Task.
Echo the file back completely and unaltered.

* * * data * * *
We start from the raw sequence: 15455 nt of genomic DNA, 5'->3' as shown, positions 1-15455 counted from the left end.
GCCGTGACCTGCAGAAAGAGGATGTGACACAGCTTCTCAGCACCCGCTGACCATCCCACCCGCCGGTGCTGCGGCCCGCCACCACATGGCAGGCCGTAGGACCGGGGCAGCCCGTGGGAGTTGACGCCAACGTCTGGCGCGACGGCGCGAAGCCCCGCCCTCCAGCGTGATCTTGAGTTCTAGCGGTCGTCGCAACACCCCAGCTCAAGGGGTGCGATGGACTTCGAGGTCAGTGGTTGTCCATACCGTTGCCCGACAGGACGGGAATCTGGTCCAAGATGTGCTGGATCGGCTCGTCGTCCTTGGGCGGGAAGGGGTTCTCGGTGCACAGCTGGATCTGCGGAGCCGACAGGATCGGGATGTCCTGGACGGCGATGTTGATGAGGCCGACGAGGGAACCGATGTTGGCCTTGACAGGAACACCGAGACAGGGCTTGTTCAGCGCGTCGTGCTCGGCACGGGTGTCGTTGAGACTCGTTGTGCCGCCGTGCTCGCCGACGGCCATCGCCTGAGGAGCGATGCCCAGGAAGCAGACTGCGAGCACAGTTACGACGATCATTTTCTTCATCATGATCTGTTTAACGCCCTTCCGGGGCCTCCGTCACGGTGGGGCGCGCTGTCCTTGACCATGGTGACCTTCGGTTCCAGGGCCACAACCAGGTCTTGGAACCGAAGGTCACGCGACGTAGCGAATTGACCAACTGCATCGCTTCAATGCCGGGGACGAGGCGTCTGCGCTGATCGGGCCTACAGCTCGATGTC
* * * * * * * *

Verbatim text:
We start from the raw sequence: 15455 nt of genomic DNA, 5'->3' as shown, positions 1-15455 counted from the left end.
GCCGTGACCTGCAGAAAGAGGATGTGACACAGCTTCTCAGCACCCGCTGACCATCCCACCCGCCGGTGCTGCGGCCCGCCACCACATGGCAGGCCGTAGGACCGGGGCAGCCCGTGGGAGTTGACGCCAACGTCTGGCGCGACGGCGCGAAGCCCCGCCCTCCAGCGTGATCTTGAGTTCTAGCGGTCGTCGCAACACCCCAGCTCAAGGGGTGCGATGGACTTCGAGGTCAGTGGTTGTCCATACCGTTGCCCGACAGGACGGGAATCTGGTCCAAGATGTGCTGGATCGGCTCGTCGTCCTTGGGCGGGAAGGGGTTCTCGGTGCACAGCTGGATCTGCGGAGCCGACAGGATCGGGATGTCCTGGACGGCGATGTTGATGAGGCCGACGAGGGAACCGATGTTGGCCTTGACAGGAACACCGAGACAGGGCTTGTTCAGCGCGTCGTGCTCGGCACGGGTGTCGTTGAGACTCGTTGTGCCGCCGTGCTCGCCGACGGCCATCGCCTGAGGAGCGATGCCCAGGAAGCAGACTGCGAGCACAGTTACGACGATCATTTTCTTCATCATGATCTGTTTAACGCCCTTCCGGGGCCTCCGTCACGGTGGGGCGCGCTGTCCTTGACCATGGTGACCTTCGGTTCCAGGGCCACAACCAGGTCTTGGAACCGAAGGTCACGCGACGTAGCGAATTGACCAACTGCATCGCTTCAATGCCGGGGACGAGGCGTCTGCGCTGATCGGGCCTACAGCTCGATGTC